• The Geofabrik also supports a free shapefile download of OSM land use areas now. You can read the full blog post here.
  • OSMT is a new tool for splitting or merging OSM data.
  • A new HTML5 demo shows the rendering of OSM data within the web browser. Try it out here.
  • Michal Migurski provided a new website where you can download OSM data “for major world cities and their surrounding areas“. You can find it here.
  • The 2.0 version of Mapnik is finally out! Mapnik is the software we use for rendering the main map layer for OSM.
  • Michiel Faber and Guttorm Flatabø created a script that merges several GPS tracks into a “line of best fit” / average track.

Did we miss something? You can contact us via

Authors: Pascal & Dennis – (thx @ “Wochennotiz”)

Using OpenStreetMap data

OpenStreetMap has always made geographic data available for use in
interesting and unexpected ways. As OpenStreetMap grows, the data
becomes more difficult for some users to consume purely because of the
volume of data.

The World at once

To have the whole World in your hand, download and use the planet file.
Planet files are published every week. As mentioned above, some uses
find this file large and cumbersome to deal with, especially if their
interest is limited to a small portion of the data set.

In September 2011, the planet file was 18GB when compressed and about
250GB when loaded into a spatial database.

Smaller portions

If your interests are limited to a portion of the planet, then you’ll
want to know more about planet extracts. Extracts are a portion of the OpenStreetMap data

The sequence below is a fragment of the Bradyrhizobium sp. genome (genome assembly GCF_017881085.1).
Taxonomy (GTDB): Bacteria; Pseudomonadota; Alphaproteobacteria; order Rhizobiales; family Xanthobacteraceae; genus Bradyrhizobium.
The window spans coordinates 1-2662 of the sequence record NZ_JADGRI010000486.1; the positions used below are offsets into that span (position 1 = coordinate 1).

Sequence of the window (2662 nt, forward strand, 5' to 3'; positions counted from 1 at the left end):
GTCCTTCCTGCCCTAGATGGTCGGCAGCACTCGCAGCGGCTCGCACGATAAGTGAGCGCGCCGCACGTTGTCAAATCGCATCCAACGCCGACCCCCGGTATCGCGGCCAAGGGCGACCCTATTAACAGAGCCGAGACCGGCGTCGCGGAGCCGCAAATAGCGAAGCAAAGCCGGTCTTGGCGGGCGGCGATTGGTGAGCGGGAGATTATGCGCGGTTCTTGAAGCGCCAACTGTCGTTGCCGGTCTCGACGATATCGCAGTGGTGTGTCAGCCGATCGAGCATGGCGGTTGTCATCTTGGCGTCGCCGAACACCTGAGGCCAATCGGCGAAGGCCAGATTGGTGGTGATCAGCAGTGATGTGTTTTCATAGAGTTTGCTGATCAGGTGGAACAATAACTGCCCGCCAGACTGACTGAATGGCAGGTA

Extracts are provided by third-parties for single countries and and
also for regions that range from cities to states, provinces and

Weekly OSM Summary #26

September 5th, 2011 – September 18th, 2011

A summary of all the things happening in the OpenStreetMap (OSM) world.

  • The elections for the new board members of the OSM Foundation (OSMF) are over: “Congratulations to our new board members: Richard Fairhurst, Matt Amos, and Dermot McNally. Mikel Maron was also re-elected for the board.
  • Several slides and videos of the State of the Map (SotM) 2011 in Denver are online. You will find everything here.
  • Some notes from the Humanitarian OpenStreetMap Team (HOT) Meetup at the SotM 2011 in Denver are listened here.
  • “The International Committee of the Red Cross (ICRC) is currently investigating the use of OSM for the capital of the Guinea-Bissau“. Read the full announcement here. You can help here!
  • Blog Post about MapKiberia and the accident in Mukuru: „Building community resilience, because it’s not if but when“.
  • Interesting article at iRevolution about „OpenStreetMap’s New Micro-Tasking Platform for Satellite Imagery Tracing“. Read the full blog post here.
  • Nice video of the mapping progress in Georgia, watch it on Youtube.
  • „The OSM-US GeoBus is back!“ WTF? Read more here 🙂
  • A new mailing list has been created for the development of the “Ruby on Rails-powered“ OSM webpage.
  • If you want to create OSM maps with the Adobe Illustrator, you can find a nice tutorial with seven steps here.
  • The new OSGeo-Live DVD with a bunch of geospatial open source applications has been released.
  • Osmo is a free tool which can import OSM data into a MongoDB collection.
  • The Main OSM website is now running with OpenLayers 2.11. With this change it has improved mobile support.

Did we miss something? You can contact us via

Authors: Pascal & Dennis – (thx @ “Wochennotiz”)